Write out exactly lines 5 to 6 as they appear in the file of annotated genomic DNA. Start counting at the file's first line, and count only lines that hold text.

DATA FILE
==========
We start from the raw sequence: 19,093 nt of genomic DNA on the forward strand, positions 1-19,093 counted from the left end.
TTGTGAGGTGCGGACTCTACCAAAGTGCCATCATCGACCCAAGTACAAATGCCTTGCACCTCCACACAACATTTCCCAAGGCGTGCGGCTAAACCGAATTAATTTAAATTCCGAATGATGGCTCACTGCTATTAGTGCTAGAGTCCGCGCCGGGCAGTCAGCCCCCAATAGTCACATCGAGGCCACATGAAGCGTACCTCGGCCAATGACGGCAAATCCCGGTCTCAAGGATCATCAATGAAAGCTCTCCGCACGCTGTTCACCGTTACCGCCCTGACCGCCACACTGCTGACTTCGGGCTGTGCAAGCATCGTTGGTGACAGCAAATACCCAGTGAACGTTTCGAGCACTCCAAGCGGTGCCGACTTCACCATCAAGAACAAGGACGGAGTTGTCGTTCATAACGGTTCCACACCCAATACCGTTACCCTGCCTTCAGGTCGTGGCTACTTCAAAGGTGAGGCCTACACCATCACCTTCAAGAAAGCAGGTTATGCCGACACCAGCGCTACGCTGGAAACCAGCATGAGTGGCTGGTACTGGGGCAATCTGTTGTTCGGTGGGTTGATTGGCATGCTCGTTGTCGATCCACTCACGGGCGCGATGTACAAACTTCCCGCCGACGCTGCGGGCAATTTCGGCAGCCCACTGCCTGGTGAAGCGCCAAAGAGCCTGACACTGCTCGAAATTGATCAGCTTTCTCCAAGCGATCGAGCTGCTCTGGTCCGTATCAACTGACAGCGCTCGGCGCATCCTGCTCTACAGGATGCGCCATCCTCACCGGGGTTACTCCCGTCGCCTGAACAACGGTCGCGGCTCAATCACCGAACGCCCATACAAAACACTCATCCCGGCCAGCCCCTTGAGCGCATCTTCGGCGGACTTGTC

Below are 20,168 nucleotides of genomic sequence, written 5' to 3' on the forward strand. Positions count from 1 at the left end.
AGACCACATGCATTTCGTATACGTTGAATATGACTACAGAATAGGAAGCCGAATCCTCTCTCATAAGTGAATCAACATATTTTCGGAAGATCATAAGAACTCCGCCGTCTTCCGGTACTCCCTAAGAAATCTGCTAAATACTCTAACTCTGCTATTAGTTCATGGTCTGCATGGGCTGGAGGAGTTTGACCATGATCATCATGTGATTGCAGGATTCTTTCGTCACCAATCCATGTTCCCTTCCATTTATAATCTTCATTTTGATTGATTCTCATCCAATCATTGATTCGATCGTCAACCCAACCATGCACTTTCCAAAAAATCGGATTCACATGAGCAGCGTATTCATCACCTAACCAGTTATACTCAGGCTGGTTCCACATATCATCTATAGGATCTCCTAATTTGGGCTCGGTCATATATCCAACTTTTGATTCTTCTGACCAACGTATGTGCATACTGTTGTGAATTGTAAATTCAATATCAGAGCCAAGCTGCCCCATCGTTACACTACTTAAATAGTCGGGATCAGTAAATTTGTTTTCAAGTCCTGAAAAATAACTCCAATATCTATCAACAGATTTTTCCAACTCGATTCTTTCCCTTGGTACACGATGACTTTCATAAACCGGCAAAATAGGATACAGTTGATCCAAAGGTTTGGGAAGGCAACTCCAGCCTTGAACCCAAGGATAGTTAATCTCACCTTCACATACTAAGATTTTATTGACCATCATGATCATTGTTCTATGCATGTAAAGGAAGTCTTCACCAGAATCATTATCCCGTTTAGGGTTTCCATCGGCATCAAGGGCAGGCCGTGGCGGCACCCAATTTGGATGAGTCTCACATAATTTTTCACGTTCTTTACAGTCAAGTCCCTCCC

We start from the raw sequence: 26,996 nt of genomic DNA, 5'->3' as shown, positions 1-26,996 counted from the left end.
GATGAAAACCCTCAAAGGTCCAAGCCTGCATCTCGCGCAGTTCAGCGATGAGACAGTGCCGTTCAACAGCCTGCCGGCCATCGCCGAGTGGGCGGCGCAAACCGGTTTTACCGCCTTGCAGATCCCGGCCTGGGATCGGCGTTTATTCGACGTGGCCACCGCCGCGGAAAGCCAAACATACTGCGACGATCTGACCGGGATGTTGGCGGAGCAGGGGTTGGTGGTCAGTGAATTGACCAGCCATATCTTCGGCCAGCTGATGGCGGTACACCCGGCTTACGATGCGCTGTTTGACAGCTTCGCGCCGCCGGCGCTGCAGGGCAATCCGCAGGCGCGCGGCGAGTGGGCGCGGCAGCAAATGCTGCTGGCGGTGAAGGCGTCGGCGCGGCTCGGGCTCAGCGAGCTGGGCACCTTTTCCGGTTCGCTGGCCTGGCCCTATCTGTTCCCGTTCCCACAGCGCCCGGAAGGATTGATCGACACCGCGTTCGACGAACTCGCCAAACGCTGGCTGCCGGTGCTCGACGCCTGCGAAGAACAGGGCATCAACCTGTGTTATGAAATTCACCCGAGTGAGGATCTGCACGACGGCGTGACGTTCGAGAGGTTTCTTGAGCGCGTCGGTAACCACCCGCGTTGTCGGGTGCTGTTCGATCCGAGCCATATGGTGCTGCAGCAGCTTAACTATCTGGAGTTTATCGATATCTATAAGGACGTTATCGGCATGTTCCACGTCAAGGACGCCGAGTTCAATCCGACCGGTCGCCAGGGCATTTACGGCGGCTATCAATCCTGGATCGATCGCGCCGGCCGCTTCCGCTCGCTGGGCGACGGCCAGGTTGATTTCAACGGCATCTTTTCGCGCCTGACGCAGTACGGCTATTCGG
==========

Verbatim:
We start from the raw sequence: 26,996 nt of genomic DNA, 5'->3' as shown, positions 1-26,996 counted from the left end.
GATGAAAACCCTCAAAGGTCCAAGCCTGCATCTCGCGCAGTTCAGCGATGAGACAGTGCCGTTCAACAGCCTGCCGGCCATCGCCGAGTGGGCGGCGCAAACCGGTTTTACCGCCTTGCAGATCCCGGCCTGGGATCGGCGTTTATTCGACGTGGCCACCGCCGCGGAAAGCCAAACATACTGCGACGATCTGACCGGGATGTTGGCGGAGCAGGGGTTGGTGGTCAGTGAATTGACCAGCCATATCTTCGGCCAGCTGATGGCGGTACACCCGGCTTACGATGCGCTGTTTGACAGCTTCGCGCCGCCGGCGCTGCAGGGCAATCCGCAGGCGCGCGGCGAGTGGGCGCGGCAGCAAATGCTGCTGGCGGTGAAGGCGTCGGCGCGGCTCGGGCTCAGCGAGCTGGGCACCTTTTCCGGTTCGCTGGCCTGGCCCTATCTGTTCCCGTTCCCACAGCGCCCGGAAGGATTGATCGACACCGCGTTCGACGAACTCGCCAAACGCTGGCTGCCGGTGCTCGACGCCTGCGAAGAACAGGGCATCAACCTGTGTTATGAAATTCACCCGAGTGAGGATCTGCACGACGGCGTGACGTTCGAGAGGTTTCTTGAGCGCGTCGGTAACCACCCGCGTTGTCGGGTGCTGTTCGATCCGAGCCATATGGTGCTGCAGCAGCTTAACTATCTGGAGTTTATCGATATCTATAAGGACGTTATCGGCATGTTCCACGTCAAGGACGCCGAGTTCAATCCGACCGGTCGCCAGGGCATTTACGGCGGCTATCAATCCTGGATCGATCGCGCCGGCCGCTTCCGCTCGCTGGGCGACGGCCAGGTTGATTTCAACGGCATCTTTTCGCGCCTGACGCAGTACGGCTATTCGG